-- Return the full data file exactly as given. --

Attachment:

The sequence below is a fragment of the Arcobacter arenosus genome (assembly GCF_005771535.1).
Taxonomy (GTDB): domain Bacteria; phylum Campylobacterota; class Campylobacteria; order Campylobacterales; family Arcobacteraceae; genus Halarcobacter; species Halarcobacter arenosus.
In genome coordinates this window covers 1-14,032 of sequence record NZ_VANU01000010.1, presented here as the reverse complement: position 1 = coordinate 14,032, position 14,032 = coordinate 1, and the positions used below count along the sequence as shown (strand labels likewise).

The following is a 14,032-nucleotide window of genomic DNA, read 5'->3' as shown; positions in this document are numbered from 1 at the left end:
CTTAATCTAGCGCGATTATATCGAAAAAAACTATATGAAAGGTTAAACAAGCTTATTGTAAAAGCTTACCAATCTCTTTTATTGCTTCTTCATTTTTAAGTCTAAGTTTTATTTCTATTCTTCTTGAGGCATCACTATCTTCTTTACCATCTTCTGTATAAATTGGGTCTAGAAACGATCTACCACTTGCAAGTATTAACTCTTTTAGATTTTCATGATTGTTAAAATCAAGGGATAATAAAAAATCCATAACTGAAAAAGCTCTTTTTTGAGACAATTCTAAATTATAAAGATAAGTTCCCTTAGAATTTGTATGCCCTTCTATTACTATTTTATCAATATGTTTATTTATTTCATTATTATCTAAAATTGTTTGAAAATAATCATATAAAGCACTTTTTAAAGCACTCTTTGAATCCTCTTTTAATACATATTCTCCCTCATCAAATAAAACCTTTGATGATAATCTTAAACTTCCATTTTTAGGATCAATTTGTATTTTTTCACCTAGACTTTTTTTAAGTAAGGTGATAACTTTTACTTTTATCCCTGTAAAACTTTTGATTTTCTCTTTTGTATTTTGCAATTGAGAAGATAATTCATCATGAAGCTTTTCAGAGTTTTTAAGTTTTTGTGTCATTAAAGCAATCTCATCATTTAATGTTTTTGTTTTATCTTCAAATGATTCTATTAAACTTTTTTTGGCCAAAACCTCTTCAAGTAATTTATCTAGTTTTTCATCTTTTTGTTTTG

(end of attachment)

The sequence below is a fragment of the Arcobacter arenosus genome (assembly GCF_005771535.1).
Taxonomy (GTDB): domain Bacteria; phylum Campylobacterota; class Campylobacteria; order Campylobacterales; family Arcobacteraceae; genus Halarcobacter; species Halarcobacter arenosus.
In genome coordinates this window covers 1-14,032 of sequence record NZ_VANU01000010.1, presented here as the reverse complement: position 1 = coordinate 14,032, position 14,032 = coordinate 1, and the positions used below count along the sequence as shown (strand labels likewise).

The following is a 14,032-nucleotide window of genomic DNA, read 5'->3' as shown; positions in this document are numbered from 1 at the left end:
CTTAATCTAGCGCGATTATATCGAAAAAAACTATATGAAAGGTTAAACAAGCTTATTGTAAAAGCTTACCAATCTCTTTTATTGCTTCTTCATTTTTAAGTCTAAGTTTTATTTCTATTCTTCTTGAGGCATCACTATCTTCTTTACCATCTTCTGTATAAATTGGGTCTAGAAACGATCTACCACTTGCAAGTATTAACTCTTTTAGATTTTCATGATTGTTAAAATCAAGGGATAATAAAAAATCCATAACTGAAAAAGCTCTTTTTTGAGACAATTCTAAATTATAAAGATAAGTTCCCTTAGAATTTGTATGCCCTTCTATTACTATTTTATCAATATGTTTATTTATTTCATTATTATCTAAAATTGTTTGAAAATAATCATATAAAGCACTTTTTAAAGCACTCTTTGAATCCTCTTTTAATACATATTCTCCCTCATCAAATAAAACCTTTGATGATAATCTTAAACTTCCATTTTTAGGATCAATTTGTATTTTTTCACCTAGACTTTTTTTAAGTAAGGTGATAACTTTTACTTTTATCCCTGTAAAACTTTTGATTTTCTCTTTTGTATTTTGCAATTGAGAAGATAATTCATCATGAAGCTTTTCAGAGTTTTTAAGTTTTTGTGTCATTAAAGCAATCTCATCATTTAATGTTTTTGTTTTATCTTCAAATGATTCTATTAAACTTTTTTTGGCCAAAACCTCTTCAAGTAATTTATCTAGTTTTTCATCTTTTTGTTTTG